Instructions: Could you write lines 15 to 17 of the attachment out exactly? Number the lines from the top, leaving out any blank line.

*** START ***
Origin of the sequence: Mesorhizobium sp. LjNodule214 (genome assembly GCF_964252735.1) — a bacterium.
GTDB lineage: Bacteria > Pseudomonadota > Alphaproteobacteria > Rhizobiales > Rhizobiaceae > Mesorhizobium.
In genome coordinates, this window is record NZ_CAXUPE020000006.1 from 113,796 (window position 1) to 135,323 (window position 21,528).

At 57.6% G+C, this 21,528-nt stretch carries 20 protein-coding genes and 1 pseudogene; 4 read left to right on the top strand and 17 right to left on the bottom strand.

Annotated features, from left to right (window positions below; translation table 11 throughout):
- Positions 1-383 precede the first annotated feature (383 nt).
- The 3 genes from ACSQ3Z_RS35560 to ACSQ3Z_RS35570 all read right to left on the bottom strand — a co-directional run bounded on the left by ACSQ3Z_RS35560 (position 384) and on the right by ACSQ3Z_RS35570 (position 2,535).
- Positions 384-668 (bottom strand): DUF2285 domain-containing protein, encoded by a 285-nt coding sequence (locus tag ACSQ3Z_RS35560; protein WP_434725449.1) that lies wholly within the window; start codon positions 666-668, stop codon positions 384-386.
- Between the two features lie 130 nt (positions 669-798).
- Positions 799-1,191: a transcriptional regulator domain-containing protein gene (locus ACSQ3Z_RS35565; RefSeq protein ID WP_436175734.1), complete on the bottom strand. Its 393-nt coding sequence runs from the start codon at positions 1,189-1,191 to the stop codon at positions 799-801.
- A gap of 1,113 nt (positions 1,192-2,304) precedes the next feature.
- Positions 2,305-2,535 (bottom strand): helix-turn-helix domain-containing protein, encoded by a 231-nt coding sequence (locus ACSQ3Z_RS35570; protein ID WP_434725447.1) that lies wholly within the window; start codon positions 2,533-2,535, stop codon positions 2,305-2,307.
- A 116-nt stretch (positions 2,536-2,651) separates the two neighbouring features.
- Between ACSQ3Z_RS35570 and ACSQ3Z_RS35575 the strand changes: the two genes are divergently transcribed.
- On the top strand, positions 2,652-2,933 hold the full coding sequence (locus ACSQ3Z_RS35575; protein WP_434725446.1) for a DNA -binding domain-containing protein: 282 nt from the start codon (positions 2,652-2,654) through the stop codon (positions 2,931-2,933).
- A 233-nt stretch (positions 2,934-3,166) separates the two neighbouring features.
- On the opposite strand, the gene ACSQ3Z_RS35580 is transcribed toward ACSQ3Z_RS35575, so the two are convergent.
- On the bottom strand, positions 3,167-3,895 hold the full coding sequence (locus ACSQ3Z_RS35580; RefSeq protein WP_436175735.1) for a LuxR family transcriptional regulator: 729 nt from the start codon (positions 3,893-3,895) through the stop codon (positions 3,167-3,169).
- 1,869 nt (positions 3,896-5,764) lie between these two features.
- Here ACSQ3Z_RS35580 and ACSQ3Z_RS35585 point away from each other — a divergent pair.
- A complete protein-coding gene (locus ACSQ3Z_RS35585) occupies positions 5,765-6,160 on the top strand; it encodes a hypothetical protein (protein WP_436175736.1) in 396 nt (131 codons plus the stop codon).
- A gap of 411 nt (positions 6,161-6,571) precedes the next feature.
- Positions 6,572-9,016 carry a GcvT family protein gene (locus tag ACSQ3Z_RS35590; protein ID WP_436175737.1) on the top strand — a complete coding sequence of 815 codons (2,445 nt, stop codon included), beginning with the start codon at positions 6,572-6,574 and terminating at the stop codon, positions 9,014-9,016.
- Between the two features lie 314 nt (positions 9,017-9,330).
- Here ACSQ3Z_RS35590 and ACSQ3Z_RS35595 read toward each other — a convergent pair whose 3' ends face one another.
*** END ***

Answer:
- On the top strand, positions 2,652-2,933 hold the full coding sequence (locus ACSQ3Z_RS35575; protein WP_434725446.1) for a DNA -binding domain-containing protein: 282 nt from the start codon (positions 2,652-2,654) through the stop codon (positions 2,931-2,933).
- A 233-nt stretch (positions 2,934-3,166) separates the two neighbouring features.
- On the opposite strand, the gene ACSQ3Z_RS35580 is transcribed toward ACSQ3Z_RS35575, so the two are convergent.